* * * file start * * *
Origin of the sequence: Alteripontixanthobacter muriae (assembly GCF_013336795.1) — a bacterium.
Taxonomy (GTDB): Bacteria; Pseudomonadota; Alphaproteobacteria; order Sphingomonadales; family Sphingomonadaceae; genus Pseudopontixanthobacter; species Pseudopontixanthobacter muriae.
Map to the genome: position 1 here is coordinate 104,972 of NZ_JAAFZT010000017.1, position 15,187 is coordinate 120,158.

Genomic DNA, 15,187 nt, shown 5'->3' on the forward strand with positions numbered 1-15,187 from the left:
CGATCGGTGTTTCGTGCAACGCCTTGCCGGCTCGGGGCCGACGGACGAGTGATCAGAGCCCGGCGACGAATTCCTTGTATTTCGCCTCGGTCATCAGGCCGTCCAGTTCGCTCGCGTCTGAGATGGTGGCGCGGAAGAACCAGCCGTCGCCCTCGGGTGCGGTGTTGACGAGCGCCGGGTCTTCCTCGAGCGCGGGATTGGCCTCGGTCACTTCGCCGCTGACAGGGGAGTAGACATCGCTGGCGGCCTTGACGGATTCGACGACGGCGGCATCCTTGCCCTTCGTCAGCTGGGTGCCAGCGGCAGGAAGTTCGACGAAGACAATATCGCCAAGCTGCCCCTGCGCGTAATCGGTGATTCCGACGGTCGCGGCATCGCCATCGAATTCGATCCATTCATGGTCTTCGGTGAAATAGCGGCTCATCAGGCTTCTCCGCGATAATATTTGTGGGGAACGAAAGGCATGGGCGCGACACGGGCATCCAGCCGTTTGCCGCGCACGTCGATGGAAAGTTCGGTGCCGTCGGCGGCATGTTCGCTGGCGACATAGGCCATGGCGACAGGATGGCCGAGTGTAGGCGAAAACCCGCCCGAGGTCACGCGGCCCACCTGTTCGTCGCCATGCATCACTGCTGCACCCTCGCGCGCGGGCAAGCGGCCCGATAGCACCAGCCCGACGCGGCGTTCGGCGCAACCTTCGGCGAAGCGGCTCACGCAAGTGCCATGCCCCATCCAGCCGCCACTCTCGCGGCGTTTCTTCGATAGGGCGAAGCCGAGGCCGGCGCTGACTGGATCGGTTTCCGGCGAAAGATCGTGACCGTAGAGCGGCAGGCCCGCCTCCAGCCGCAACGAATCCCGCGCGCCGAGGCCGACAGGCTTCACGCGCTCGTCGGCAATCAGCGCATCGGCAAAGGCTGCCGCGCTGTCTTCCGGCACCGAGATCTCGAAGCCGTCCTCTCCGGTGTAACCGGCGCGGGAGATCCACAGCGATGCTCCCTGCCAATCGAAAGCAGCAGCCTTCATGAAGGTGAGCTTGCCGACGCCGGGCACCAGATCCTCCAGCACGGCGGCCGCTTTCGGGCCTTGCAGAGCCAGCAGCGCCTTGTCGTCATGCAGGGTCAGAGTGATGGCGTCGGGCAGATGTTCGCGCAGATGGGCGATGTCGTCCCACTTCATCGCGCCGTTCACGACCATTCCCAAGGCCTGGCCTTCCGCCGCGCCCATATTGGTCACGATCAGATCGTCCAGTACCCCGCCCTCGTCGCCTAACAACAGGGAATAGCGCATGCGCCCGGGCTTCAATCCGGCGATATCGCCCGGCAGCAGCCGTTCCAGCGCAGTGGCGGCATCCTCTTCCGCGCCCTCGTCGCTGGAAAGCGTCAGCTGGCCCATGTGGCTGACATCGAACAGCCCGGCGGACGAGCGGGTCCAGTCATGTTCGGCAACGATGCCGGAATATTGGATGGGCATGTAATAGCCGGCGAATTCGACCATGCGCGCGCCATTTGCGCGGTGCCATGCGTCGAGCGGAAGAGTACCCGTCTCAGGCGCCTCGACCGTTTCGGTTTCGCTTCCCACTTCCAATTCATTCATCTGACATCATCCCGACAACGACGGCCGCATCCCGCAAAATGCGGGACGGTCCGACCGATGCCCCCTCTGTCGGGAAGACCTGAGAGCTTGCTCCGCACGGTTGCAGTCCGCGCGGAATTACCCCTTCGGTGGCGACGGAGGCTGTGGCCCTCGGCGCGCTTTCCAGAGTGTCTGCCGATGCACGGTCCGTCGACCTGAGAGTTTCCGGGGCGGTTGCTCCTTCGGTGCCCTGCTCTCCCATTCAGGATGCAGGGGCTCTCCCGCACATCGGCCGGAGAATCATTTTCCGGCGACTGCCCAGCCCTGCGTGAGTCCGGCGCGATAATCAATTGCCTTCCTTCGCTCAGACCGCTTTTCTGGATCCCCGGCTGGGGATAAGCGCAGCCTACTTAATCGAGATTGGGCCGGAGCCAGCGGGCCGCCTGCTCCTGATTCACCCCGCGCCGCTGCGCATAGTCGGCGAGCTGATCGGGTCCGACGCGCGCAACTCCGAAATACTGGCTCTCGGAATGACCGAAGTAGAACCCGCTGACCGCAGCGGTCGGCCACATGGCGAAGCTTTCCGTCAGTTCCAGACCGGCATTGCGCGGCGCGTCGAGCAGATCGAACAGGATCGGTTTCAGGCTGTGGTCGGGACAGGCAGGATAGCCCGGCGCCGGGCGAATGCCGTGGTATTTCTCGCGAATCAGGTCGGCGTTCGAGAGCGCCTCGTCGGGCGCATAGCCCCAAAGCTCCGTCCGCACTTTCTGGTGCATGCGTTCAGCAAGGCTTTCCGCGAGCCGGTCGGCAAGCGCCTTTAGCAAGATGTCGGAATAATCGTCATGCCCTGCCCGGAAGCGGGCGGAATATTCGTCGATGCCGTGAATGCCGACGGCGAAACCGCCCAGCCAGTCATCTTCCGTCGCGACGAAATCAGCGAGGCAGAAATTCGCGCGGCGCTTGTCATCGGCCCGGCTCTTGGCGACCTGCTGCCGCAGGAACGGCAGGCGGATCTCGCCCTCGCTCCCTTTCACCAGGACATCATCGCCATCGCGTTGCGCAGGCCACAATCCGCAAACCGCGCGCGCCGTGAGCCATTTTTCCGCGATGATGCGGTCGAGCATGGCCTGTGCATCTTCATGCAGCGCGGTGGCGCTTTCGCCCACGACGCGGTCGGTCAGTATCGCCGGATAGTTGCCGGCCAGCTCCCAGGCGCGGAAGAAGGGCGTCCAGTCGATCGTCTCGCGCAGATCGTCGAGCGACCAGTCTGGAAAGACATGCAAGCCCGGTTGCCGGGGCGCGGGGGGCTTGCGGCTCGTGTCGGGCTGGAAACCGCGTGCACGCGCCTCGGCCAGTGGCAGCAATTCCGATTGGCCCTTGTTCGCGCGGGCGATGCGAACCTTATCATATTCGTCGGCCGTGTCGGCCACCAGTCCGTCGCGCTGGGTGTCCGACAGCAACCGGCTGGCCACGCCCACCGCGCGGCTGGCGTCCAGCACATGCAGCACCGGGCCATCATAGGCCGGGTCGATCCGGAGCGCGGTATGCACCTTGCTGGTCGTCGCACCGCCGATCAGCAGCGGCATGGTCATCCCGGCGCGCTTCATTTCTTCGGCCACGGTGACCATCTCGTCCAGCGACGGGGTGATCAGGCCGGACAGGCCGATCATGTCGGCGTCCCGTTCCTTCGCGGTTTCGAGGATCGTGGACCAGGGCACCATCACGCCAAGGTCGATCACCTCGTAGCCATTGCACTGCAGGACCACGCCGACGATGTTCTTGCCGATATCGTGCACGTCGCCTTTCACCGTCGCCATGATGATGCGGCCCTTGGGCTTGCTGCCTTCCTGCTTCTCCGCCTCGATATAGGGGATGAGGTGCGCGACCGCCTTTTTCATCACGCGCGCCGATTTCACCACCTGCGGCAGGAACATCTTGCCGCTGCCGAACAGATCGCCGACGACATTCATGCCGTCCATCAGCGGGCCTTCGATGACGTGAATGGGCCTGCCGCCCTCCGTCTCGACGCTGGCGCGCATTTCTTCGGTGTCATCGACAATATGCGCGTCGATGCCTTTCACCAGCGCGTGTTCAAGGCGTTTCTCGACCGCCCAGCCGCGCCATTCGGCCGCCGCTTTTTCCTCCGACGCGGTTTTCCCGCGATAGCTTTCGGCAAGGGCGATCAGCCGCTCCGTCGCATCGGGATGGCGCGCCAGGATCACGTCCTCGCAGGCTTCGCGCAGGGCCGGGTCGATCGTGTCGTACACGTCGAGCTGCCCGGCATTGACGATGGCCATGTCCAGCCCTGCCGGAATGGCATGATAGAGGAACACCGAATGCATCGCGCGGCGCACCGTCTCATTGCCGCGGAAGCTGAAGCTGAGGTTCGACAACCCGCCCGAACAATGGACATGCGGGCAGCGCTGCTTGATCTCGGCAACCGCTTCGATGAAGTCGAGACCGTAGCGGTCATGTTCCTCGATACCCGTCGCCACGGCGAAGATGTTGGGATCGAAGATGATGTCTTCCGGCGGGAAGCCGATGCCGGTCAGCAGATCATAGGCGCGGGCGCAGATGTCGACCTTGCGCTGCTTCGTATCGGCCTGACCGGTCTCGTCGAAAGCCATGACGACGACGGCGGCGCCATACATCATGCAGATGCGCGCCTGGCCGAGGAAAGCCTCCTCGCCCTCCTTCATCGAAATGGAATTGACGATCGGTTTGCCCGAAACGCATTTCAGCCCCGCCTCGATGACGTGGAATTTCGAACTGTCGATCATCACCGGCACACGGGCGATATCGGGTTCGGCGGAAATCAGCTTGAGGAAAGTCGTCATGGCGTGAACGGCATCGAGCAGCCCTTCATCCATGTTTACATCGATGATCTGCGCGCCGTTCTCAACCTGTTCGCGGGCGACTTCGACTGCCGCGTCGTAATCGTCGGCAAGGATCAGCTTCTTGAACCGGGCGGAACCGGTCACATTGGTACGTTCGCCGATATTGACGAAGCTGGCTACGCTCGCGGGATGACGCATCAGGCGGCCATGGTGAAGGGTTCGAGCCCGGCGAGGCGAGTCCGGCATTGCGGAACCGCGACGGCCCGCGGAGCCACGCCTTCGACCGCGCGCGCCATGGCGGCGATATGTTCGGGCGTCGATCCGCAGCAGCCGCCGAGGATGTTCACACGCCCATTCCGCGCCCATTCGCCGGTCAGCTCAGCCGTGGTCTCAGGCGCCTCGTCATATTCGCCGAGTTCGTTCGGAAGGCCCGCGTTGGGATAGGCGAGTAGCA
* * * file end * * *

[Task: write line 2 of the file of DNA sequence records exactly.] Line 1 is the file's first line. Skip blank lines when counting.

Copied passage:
Taxonomy (GTDB): Bacteria; Pseudomonadota; Alphaproteobacteria; order Sphingomonadales; family Sphingomonadaceae; genus Pseudopontixanthobacter; species Pseudopontixanthobacter muriae.